A Welsh dish that is far, far easier to wrap your tongue around – but which coincidentally also underwent a name change – is the classic Welsh rarebit. Like many others, I grew up thinking it was Welsh “rabbit” and I dreaded the day when somebody might offer me a bunny to eat. It turns out I was right insofar as the dish was initially called Welsh rabbit, but just like a toad-in-the-hole contains no amphibians and langues de chat are free of felines, rabbits have never been harmed in the making of this dish. The name is thought to have originated in 1725 as a dig by the English at their cheese-loving Welsh neighbours, suggesting that “only people as poor and stupid as the Welsh would eat cheese and call it rabbit”, or that the closest thing to rabbit the Welsh could afford was melted cheese on toast – much like Rocky Mountain “oysters” are in fact bull’s testicles and Scotch “woodcock” is toast spread with anchovy paste and scrambled egg. But by the 1780s, possibly to avoid confusion as to the ingredients or possibly to upcycle the dish, rabbit had been corrupted to “rarebit” and that is how it is still referred to today.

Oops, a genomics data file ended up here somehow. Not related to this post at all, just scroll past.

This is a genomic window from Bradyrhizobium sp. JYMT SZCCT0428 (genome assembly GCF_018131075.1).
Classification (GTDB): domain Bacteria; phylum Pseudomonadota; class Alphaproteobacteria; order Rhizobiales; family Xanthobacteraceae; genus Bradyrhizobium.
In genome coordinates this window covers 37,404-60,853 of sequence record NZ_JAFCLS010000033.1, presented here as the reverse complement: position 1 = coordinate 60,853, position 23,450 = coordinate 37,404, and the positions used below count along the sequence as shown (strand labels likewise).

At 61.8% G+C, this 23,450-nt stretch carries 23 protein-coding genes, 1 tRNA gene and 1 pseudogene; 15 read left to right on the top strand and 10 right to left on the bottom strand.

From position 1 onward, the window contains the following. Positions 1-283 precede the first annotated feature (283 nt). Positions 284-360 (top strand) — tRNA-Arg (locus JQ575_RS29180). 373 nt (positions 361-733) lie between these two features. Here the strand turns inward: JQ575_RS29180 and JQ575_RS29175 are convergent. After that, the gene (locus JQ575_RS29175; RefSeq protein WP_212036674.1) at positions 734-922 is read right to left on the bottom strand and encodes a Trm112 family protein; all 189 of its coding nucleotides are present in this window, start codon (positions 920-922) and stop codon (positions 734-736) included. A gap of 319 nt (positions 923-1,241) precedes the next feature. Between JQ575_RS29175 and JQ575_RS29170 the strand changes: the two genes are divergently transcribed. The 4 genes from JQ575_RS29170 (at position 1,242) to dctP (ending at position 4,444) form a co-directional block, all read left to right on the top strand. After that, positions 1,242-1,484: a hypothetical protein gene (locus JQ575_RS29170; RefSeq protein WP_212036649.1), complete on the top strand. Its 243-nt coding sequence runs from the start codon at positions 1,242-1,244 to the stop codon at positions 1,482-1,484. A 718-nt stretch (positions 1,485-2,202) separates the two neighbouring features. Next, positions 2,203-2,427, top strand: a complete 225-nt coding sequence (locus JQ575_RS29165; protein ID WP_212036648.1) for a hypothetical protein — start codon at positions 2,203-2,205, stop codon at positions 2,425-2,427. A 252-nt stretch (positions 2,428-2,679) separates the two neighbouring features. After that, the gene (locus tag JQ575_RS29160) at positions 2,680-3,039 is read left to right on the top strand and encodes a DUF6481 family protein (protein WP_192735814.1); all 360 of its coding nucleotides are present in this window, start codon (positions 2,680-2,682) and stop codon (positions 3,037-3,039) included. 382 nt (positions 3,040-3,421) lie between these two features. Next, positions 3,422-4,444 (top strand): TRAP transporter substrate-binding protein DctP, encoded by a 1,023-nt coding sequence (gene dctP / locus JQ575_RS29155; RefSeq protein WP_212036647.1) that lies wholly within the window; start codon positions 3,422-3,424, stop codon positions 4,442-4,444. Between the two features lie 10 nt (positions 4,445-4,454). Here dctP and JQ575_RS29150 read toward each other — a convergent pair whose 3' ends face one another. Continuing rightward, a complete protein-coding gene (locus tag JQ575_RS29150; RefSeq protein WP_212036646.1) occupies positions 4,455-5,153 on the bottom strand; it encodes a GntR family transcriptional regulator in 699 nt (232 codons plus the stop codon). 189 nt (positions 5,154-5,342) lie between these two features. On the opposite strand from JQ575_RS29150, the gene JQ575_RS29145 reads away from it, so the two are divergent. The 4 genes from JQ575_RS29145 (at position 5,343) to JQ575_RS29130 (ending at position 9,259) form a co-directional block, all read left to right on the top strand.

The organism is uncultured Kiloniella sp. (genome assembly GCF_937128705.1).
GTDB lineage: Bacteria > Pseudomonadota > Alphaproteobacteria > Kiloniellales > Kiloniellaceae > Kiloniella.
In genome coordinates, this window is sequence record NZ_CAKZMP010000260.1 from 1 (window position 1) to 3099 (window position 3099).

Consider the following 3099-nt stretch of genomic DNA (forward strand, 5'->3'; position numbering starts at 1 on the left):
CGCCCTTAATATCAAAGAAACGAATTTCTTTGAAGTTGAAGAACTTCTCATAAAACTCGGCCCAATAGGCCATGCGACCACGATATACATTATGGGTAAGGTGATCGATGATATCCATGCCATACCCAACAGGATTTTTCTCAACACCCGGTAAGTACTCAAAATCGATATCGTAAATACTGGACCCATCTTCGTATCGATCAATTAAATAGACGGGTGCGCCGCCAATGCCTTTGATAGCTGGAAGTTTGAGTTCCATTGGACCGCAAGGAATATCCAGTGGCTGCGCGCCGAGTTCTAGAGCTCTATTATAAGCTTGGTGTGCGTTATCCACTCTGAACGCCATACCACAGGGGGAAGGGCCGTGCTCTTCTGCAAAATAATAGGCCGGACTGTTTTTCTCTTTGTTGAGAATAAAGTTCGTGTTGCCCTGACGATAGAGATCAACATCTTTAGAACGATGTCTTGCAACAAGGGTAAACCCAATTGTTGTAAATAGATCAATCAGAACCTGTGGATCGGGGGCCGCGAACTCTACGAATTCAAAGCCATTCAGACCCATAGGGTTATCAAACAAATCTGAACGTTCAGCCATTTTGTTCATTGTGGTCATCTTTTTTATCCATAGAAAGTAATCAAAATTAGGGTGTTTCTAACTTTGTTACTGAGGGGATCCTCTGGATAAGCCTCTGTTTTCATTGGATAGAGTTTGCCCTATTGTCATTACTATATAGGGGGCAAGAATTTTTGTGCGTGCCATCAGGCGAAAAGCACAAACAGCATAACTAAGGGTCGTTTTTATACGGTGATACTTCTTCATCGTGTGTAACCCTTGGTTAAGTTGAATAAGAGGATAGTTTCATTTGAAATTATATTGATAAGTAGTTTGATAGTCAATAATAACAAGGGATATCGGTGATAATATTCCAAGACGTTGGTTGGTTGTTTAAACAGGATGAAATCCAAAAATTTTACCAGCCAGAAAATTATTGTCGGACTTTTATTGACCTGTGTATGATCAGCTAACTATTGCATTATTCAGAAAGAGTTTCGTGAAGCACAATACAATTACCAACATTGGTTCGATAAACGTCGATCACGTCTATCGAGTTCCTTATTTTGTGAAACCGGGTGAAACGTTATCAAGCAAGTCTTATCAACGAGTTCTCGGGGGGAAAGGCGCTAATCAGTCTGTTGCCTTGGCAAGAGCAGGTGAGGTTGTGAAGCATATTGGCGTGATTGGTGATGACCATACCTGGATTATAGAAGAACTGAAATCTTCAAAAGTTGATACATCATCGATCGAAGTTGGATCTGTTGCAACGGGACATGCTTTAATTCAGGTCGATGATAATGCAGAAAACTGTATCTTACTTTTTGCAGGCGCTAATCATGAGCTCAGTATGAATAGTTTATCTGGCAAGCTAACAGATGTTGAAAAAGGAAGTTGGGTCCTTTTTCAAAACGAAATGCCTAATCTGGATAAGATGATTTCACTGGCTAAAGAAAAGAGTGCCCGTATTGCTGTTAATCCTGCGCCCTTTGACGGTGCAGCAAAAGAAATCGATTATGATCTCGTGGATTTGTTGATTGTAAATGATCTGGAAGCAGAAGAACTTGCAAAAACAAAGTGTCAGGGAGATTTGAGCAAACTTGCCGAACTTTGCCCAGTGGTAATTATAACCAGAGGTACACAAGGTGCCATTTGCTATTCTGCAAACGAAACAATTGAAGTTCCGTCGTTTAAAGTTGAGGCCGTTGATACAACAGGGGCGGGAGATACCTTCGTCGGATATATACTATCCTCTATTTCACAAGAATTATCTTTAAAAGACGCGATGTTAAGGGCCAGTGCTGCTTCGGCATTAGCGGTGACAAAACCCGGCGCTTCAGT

It really is classic poor man’s food, made with simple ingredients but packed with delicious flavour : grated cheese mixed with ale, mustard and butter or egg, melted over toasted bread. Last week I felt like making something to mark St David’s Day, the Welsh national day on 1 March, but living alone and not being a big bread eater I seldom have bread to hand and the weather was not conducive to a stroll to the shops. Instead, I riffed on the classic combination of cauliflower cheese to make this low-carb (and easily gluten-free) version of the dish: cauliflower steak Welsh rarebit, with roasted cauliflower steaks taking the place of the bread. There are various ways to make Welsh rarebit, some using mustard powder, others wholegrain prepared mustard; some with egg, some with butter; and some with additions like leeks or bacon. I opted for my Welsh friend Kacie’s classic version of Welsh rarebit, but with cauliflower instead of bread and I cannot recommend it highly enough – the cheese mixture tastes like a fondue and I could easily have eaten that on its own! For beer, I used Duvel – a strong Belgian golden ale that undergoes secondary fermentation in the bottle (like Champagne) and a long maturation period, giving it a distinct hopsy character, a fine effervescence and a subtle sweetness (also a substantial 8.5% alcohol by volume!). It’s not only delicious to cook with but also lovely to sip, even for a very infrequent beer drinker like me.